Macro-Agnosticism & the ‘Invisi-Bubble’
Bubble Anatomy/Bubble Anomaly
Market bubbles are called
for good reason.
They form, they inﬂate, they grow to an unstably
distorted size, and ultimately they undergo the ef-fects of rapid decompression in search of equilibri-
um. In a word … they pop. And generally speaking,
the bigger the bubble the bigger the bang.
Most of us are pretty good by now, we think, at spotting bubbles. After all, we know what they look like; we recognize their characteristics, don’t we?
Maybe. Maybe not. Not all bubbles look or act the same.
Market bubbles are most commonly identiﬁed by the
destabilizing speculation that accompanies them—a Gold Rush mentality, one might say. They are often
described as manias, crazes, ﬁnancial orgies in which
the only direction appears to be up, and no one
wants to be seen as the last to jump on the gravy train. Think here of the typical investor in 1999 as
the dot-com insanity neared its zenith. Think of the
leveraged home-speculating and ﬂipping frenzy that peaked in 2006—aided and abetted by the inven
-tion of the securitization sausage machine, the latest
enabler of Wall Street avarice, which ground out
subprime-mortgage-backed securities that author
Michael Lewis later described in
The Big Short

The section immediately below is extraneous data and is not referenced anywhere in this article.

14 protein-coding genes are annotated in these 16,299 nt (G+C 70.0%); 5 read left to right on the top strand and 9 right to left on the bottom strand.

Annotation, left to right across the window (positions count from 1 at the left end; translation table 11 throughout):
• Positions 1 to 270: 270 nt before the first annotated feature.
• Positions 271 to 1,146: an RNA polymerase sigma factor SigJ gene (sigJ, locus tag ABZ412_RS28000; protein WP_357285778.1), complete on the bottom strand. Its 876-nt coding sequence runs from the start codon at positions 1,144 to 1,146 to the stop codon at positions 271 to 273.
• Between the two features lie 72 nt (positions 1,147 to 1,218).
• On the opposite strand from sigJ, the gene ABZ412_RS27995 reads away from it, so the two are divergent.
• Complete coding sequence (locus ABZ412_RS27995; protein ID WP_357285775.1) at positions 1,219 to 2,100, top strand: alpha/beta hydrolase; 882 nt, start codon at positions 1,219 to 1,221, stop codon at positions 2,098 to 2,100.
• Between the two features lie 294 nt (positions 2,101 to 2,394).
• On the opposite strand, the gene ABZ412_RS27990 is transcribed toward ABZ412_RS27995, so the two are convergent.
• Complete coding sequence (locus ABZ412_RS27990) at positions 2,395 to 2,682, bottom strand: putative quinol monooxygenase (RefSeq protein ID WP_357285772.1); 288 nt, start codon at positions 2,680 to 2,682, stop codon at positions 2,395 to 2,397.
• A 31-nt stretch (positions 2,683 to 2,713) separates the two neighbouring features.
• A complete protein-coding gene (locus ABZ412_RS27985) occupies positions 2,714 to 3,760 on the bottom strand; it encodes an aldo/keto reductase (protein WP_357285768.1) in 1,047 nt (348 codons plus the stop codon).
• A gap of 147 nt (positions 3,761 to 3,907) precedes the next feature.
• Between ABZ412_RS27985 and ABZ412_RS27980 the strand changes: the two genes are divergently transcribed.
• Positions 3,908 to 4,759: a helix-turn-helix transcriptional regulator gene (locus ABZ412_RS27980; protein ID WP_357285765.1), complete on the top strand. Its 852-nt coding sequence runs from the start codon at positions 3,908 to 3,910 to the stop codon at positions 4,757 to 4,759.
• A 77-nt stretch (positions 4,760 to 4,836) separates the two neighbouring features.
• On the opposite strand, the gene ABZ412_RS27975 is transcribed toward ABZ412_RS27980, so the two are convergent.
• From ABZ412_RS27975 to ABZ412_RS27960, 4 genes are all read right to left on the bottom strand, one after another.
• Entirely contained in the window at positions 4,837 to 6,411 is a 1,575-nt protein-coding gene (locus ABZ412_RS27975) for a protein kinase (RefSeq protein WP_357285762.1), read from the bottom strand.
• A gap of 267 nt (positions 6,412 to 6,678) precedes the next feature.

“towers of crap.” Those were classic “bubbles” all
right: mad money bidding up the prices of increas-
ingly riskier assets far beyond their actual worth.But what about now? Is there a bubble inﬂating again?If so, it lacks the signature fervor described in the two instances above. Sure, the popular market indices continue their march into new all-time high ground, extending an advance of 159% that began 4½ years ago, with no interim correction greater than 22%. But the telltale signs of emergent retail-investor, greed-driven speculation are conspicuous by their absence. If anything, whipsawed investors may be more reticent and wary than euphoric or intoxicated by Keynesian “animal spirits.” Because
of their tendency to buy rising markets and sell fall-
ing ones, lay investors have seen their fortunes fall far short of even the dismal 2.9% average annual total return, including dividends, of the S&P 500 since 2000. Prone, as most investors are, to view the future through the rearview mirror, the boom-
and-bust image of the last 13 years is anything but encouraging.
Nevertheless, people often shrug their shoulders,
scratch their heads, and simply accept that there
must be good reasons why stocks have been on a roll. The average investor, after all, is at least one step removed from the markets for intangible assets and therefore has comparatively little experience to help avoid becoming their occasional Venus ﬂytrap